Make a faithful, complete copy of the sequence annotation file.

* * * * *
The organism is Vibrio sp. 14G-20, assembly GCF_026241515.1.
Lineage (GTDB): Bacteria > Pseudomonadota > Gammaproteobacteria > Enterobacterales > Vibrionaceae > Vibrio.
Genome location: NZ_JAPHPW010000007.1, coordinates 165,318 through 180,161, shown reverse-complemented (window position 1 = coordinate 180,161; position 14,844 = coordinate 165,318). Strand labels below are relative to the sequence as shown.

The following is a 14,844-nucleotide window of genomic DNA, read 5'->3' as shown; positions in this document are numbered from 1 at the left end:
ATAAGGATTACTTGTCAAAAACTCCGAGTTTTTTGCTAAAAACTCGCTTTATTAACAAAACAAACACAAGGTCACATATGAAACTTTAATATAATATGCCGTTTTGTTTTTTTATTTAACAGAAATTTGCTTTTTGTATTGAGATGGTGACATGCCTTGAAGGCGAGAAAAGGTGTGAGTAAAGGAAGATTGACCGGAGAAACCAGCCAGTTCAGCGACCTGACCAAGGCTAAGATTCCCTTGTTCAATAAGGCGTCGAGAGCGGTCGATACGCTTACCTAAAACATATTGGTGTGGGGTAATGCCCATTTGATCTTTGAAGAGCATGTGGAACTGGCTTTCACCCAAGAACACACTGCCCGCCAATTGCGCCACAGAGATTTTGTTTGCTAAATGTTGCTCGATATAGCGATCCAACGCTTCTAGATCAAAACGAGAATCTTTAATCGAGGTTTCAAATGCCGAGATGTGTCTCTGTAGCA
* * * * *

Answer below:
The organism is Vibrio sp. 14G-20, assembly GCF_026241515.1.
Lineage (GTDB): Bacteria > Pseudomonadota > Gammaproteobacteria > Enterobacterales > Vibrionaceae > Vibrio.
Genome location: NZ_JAPHPW010000007.1, coordinates 165,318 through 180,161, shown reverse-complemented (window position 1 = coordinate 180,161; position 14,844 = coordinate 165,318). Strand labels below are relative to the sequence as shown.

The following is a 14,844-nucleotide window of genomic DNA, read 5'->3' as shown; positions in this document are numbered from 1 at the left end:
ATAAGGATTACTTGTCAAAAACTCCGAGTTTTTTGCTAAAAACTCGCTTTATTAACAAAACAAACACAAGGTCACATATGAAACTTTAATATAATATGCCGTTTTGTTTTTTTATTTAACAGAAATTTGCTTTTTGTATTGAGATGGTGACATGCCTTGAAGGCGAGAAAAGGTGTGAGTAAAGGAAGATTGACCGGAGAAACCAGCCAGTTCAGCGACCTGACCAAGGCTAAGATTCCCTTGTTCAATAAGGCGTCGAGAGCGGTCGATACGCTTACCTAAAACATATTGGTGTGGGGTAATGCCCATTTGATCTTTGAAGAGCATGTGGAACTGGCTTTCACCCAAGAACACACTGCCCGCCAATTGCGCCACAGAGATTTTGTTTGCTAAATGTTGCTCGATATAGCGATCCAACGCTTCTAGATCAAAACGAGAATCTTTAATCGAGGTTTCAAATGCCGAGATGTGTCTCTGTAGCA